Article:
An article in the Guardian about the divide in Britain between people of faith and militant atheists contains the following quote:
Dogmatic atheists and fundamentalists really are two sides of the same coin. Those who vociferously criticize religion usually end up attacking straw men and thus utterly miss the point. Religion is poetry for the human soul. Doctrines are just tools for parsing out that poetry. But one thing about art is that it can never be reduced down to attempts to explain it. Art, like religion, ultimately speaks for itself.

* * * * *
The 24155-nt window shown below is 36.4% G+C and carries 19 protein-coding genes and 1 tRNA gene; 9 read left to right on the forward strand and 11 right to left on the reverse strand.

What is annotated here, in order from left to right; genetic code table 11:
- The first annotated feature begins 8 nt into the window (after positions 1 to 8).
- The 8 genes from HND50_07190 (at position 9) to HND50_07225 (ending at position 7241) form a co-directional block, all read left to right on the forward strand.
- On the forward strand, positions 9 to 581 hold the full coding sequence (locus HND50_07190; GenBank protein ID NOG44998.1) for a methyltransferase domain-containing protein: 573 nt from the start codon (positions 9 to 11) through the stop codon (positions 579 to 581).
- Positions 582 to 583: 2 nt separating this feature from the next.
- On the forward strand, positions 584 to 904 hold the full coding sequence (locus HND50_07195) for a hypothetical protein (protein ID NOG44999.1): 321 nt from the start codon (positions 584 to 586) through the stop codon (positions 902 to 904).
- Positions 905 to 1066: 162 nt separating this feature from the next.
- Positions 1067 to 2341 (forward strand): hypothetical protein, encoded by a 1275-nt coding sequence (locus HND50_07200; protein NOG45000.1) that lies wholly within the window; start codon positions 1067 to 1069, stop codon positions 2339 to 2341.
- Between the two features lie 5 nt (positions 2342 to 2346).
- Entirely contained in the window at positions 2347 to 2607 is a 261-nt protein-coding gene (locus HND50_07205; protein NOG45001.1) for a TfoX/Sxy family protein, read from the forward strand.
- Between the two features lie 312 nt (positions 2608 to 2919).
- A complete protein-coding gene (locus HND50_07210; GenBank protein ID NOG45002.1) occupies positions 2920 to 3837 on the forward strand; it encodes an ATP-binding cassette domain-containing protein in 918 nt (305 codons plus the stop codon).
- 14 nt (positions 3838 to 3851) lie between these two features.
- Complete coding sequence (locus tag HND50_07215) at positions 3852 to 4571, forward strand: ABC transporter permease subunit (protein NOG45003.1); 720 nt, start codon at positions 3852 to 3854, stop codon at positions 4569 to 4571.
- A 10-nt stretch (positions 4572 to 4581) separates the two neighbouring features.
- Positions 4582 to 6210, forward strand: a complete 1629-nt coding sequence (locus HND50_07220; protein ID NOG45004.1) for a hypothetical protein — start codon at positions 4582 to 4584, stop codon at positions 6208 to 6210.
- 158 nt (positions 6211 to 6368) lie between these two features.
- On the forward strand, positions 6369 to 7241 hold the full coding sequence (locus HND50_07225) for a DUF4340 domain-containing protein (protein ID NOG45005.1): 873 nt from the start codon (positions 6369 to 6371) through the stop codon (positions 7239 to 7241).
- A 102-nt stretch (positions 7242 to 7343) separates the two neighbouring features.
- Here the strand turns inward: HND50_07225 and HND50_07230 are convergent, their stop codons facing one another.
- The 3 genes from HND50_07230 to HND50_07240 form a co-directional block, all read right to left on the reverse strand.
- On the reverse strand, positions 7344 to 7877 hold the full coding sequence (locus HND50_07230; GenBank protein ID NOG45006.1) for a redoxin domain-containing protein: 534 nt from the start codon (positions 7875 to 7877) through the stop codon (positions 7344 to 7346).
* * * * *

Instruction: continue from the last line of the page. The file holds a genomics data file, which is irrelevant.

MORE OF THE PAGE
John Gray, professor of European Thought at the London School of Economics, whose book Black Mass: Apocalyptic Religion and the Death of Utopia will be published later this year, detects parallels between dogmatic believers and dogmatic unbelievers such as Hitchens and Dawkins. "It is not just in the rigidity of their unbelief that atheists mimic dogmatic believers. It is in their fixation on belief itself."
Gray argues that this fixation misses the point of religions: "The core of most religions is not doctrinal. In non-western traditions and even some strands of western monotheism, the spiritual life is not a matter of subscribing to a set of propositions. Its heart is in practice, in ritual, observance and (sometimes) mystical experience . . . When they dissect arguments for the existence of God, atheists parody the rationalistic theologies of western Christianity."